local-data: "sshbox.2f30.org. IN A"
    local-data-ptr: " sshbox.2f30.org."

    name: "."

Restart unbound:

/etc/rc.d/unbound restart

You should use tcpdump(8) to confirm that DNS requests are encrypted.

PXE booting

I use PXE booting on my laptop to upgrade OpenBSD. I run a tftp server on my router to serve the latest bsd.rd.

Setting up tftpd and dhcpd for PXE booting

Prepare /tftpboot:

mkdir /tftpboot
cp /usr/mdec/pxeboot /tftpboot

Update /etc/dhcpd.conf:

subnet netmask {
    filename "pxeboot";

Update /etc/rc.conf.local:

tftpd_flags="-l /tftpboot"

Restart dhcpd and tftpd:

/etc/rc.d/tftpd restart
/etc/rc.d/dhcpd restart

Cron job to fetch latest bsd.rd

Use crontab -e as root to add a new job as follows:

15 10 * * * /usr/bin/ftp -o /tftpboot/bsd.rd http://ftp.openbsd.org/pub/OpenBSD/snapshots/amd64/bsd.rd 1>/dev/null

It will download bsd.rd once a day at 10:15 in the morning.

To test, plug your laptop to the switch and choose to boot over the network. Once you get to the OpenBSD boot prompt, type /bsd.rd and hit return.

Configuring an IPv6 gif(4) tunnel with Hurricane Electric

First of all, you will have to create an account on their website. From there, follow their guide to set up a tunnel. You will basically have to choose the tunnel endpoint. Find the one with the minimum latency.




description "Hurricane Electric 6in4 link"
tunnel <your-ipv4-endpoint> <their-ipv4-endpoint>
mtu 1480
!ifconfig gif0 inet6 alias 2001:XXXX:XXXX:XXXX::2 2001:XXXX:XXXX:XXXX::1 prefixlen 128
!route -n add -inet6 default 2001:XXXX:XXXX:XXXX::1


inet6 alias 2001:XXXX:XXXX:XXXX::1 64

This will add an IPv6 alias on your router's internal interface.


pass in on egress inet proto 41 from <their-ipv4-endpoint> to (egress)
pass in on gif0 inet6

Update /etc/rc.conf.local:


Reboot your router.

On your OpenBSD client, enable autoconfiguration:

ifconfig em0 inet6 autoconf

NetFlow sensor and collector configuration

I use NetFlow to get an idea of what kind of traffic passes through my gateway.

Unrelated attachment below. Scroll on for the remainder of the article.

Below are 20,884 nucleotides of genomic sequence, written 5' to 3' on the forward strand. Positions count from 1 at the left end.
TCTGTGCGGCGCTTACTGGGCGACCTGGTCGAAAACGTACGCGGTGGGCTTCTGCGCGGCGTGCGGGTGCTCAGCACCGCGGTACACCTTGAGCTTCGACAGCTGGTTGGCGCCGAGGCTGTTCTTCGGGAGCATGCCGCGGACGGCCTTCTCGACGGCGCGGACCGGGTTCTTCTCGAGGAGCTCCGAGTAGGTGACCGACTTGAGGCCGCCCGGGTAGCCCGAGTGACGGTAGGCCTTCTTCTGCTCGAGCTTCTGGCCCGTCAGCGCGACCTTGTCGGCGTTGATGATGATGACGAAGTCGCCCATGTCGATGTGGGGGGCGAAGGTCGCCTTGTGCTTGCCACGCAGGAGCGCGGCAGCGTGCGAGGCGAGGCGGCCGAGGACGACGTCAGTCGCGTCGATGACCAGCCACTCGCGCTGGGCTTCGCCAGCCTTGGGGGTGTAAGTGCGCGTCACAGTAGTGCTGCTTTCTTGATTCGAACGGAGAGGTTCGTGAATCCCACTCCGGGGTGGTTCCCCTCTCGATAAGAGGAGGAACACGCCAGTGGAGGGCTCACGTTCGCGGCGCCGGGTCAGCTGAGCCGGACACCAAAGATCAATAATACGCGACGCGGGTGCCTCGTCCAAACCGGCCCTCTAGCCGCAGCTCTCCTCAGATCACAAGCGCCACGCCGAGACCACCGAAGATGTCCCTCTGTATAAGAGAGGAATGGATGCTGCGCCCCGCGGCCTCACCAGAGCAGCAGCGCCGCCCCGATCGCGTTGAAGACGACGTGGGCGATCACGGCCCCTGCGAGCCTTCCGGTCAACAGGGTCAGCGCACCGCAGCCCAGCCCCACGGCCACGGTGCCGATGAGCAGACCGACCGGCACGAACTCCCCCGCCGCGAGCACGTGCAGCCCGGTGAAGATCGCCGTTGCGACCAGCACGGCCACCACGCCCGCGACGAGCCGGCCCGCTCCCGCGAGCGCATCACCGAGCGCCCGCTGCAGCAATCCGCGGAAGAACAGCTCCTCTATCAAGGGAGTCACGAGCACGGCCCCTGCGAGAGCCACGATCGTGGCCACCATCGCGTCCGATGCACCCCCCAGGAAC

To configure a netflow sensor on the gateway:


set state-defaults pflow


flowsrc flowdst

Activate sensor:

pfctl -f /etc/pf.conf
sh /etc/netstart pflow0

On the receiver, in this case the box with address we'll install flowd. It is a secure and minimal netflow collector written by Damien Miller.

First, install flowd from ports.


logfile "/var/log/flowd"
listen on
flow source
store ALL

Restart flowd:

/etc/rc.d/flowd restart

Give it a moment and use flowd-reader(8) on the specified logfile to examine the flows.

Debugging tips

One of the advantages of using OpenBSD as opposed to a standard consumer grade router is that you have all the needed tools at your disposal for debugging your network. The following manpages should be of interest.

Keep your configuration as simple as possible. Do not randomly poke on sysctl knobs you do not understand. Rely on the defaults unless you have a good reason not to.

If you have made extensive changes on a running system, do a final reboot to make sure everything comes back up as expected.

Consider having a second machine connected over serial to your router. This way you can capture a trace if the router crashes. It can also be used as an out-of-band mechanism to configure your router without hooking up a monitor and a keyboard.

Reading material

I've found the following references highly informative and useful.